The film is rated PG for some language, all from Henry, none of which is gratuitous, the most serious of which is the couple of occasions he takes God's name in vain, all because he is upset that the image has appeared on the side of his house. It is appropriate because, in the end, he is angry at God. There is no violence , nudity, or inappropriate sexual innuendo. Young kids would be bored. Some older kids may appreciate the story, but given that there is little action, I suspect the primary audience is adult.

I highly recommend Henry Poole is Here. It's a story that will stick with you.

Watch the trailer here:

This Wonderful Life

its-a-wonderful-life-title If you, like me, find yourself watching Frank Capra’s It’s a Wonderful Life this time of year, you are not alone by a long shot.  The 1946 movie starring Jimmy Stewart and Donna Reed is a movie classic, a study in the choices we face in life, whether to follow dreams, to do as we want, when confronted by responsibility and duty.  More than that, it’s a movie that reveals the mystery of God’s providence (without saying so) for, in the case of George Bailey, the veil is pulled back for a time to show him what life would have been like had he not been born and, conversely, the great good that occurred, largely unbeknownst to him, because of his life of virtuous choices.

In an essay in Touchstone, entitled “Potterville Nation,” Anthony Esolen takes a decidedly bleak look at the world and decides it is just that --- a place, like Potterville, not Bedford Falls, full of greed and avarice, of people chasing the vain imaginations of their hearts, of churches that encourage rather than stand in judgment over such vanities.  According to Esolen, the message of It’s a Wonderful Life “ is not simply that every life is important, but that what makes my life important, in the long view, in the providential view, is almost always what the world considers silly, small-town, no-account, trivial --- a waste.”  And for Christians, those similarly trivial, daily, choices are the stuff of true spiritual pilgrimage, of a life where even our poor choices are redeemed by a God who “works all things together for the good of those who love Him” (Rom. 8:28).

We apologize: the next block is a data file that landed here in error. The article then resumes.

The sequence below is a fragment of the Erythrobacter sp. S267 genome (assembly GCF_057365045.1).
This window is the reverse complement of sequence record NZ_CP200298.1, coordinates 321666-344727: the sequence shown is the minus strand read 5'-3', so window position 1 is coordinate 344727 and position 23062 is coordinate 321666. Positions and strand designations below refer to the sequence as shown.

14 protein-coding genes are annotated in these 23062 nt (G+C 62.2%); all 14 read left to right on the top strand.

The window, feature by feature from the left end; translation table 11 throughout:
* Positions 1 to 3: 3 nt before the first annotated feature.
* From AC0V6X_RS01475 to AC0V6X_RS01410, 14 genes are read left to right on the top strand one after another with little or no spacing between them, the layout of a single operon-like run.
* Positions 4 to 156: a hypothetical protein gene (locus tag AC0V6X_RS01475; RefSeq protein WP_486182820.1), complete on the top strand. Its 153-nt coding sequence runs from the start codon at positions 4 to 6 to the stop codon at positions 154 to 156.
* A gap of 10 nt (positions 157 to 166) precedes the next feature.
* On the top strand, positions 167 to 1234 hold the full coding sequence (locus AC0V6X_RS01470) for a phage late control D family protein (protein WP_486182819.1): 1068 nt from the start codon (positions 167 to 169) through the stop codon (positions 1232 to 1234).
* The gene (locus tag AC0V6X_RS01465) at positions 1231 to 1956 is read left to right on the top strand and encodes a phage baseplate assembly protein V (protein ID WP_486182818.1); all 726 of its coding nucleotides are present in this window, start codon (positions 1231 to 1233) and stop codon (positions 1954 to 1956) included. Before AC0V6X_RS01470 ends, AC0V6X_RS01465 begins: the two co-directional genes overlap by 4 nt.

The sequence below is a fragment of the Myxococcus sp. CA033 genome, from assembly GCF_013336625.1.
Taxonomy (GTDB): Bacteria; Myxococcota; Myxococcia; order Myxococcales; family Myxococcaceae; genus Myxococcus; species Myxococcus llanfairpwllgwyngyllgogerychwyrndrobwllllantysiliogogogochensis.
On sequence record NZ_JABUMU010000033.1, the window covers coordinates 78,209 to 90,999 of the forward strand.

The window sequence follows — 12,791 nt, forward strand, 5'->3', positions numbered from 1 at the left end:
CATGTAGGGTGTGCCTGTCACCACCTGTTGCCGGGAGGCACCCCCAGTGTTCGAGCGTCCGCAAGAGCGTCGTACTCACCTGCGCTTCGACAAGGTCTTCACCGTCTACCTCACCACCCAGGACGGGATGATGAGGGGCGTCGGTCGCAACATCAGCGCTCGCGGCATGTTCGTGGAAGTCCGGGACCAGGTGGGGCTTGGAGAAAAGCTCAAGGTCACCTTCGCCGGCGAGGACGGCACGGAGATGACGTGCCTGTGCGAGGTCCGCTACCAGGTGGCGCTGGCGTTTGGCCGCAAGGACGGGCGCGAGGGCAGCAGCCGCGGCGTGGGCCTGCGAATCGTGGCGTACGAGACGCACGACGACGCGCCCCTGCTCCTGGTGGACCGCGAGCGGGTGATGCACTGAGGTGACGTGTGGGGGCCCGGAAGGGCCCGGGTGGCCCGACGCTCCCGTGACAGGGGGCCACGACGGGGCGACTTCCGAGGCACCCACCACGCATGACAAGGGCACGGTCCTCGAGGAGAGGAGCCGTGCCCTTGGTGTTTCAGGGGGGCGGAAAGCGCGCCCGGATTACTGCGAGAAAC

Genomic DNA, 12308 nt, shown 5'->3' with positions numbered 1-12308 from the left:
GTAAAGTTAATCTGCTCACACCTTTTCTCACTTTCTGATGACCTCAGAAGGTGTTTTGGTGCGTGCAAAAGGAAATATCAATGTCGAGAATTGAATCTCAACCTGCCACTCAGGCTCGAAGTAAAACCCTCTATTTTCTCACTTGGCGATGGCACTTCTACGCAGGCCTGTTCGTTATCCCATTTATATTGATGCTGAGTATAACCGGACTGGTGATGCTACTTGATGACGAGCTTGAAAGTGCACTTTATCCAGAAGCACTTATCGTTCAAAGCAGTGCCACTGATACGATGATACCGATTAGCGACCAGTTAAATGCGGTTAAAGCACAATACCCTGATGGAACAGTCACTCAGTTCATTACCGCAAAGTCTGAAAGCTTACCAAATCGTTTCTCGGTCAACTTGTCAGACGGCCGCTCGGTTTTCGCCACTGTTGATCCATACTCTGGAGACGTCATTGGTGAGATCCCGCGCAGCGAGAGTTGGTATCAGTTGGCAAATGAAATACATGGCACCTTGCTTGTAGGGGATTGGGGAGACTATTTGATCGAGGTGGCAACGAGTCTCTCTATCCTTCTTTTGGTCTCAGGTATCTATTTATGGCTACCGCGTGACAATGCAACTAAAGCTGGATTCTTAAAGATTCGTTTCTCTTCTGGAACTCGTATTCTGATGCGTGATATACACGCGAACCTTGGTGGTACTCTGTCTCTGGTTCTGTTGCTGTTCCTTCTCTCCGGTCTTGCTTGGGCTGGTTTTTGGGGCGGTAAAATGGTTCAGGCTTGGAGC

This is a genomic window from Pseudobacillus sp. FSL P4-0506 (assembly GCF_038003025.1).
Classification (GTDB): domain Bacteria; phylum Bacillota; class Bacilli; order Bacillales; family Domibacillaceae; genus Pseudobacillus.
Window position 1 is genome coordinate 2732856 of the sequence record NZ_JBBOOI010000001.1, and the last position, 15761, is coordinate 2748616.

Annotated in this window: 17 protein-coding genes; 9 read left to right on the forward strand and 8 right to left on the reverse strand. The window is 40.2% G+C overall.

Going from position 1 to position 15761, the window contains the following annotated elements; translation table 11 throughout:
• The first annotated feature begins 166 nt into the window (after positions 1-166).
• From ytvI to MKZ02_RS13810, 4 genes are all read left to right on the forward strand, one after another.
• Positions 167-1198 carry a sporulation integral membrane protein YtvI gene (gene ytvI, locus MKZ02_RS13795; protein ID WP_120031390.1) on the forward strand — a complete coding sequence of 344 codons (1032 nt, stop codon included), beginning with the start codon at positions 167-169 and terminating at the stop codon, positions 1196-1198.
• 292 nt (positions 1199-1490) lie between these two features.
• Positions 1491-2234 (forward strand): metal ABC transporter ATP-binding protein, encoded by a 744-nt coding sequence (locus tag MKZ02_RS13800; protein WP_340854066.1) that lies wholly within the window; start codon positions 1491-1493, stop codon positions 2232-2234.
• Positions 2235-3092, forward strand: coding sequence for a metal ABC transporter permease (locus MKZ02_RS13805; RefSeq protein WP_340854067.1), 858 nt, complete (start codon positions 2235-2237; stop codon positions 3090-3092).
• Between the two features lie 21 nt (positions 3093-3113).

We may live in a place, in a world full of greed, avarice, and evil, yet if we look for them we will find plenty of George Baileys who are faithfully doing what is necessary --- going to work, spending time with children, teaching school, cleaning houses and offices, fixing streets, and so on --- and not leaving to chase vain imaginings.  When I visit New York City or Los Angeles, for example, I’m keenly aware of the vanities of life, of crime, of urban blight, and yet at the same time I’m amazed that things work reasonably well most of the time.  People get up and go to work.  Teachers teach.  The garbage is picked up.  Water flows 35 stories up to my hotel room.  Streets are passable. People often do what is required --- never, perhaps, from entirely pure motives, but still they do it.  By God’s grace, there is civilization, not anarchy.  Look for good and you will find it.  It’s not all Potterville but if you look again it’s Bedford Falls.  Look at what sin has twisted and see the potentiality of good or, at least, believe in God’s providential reordering of evil to good, of His undoing of the curse.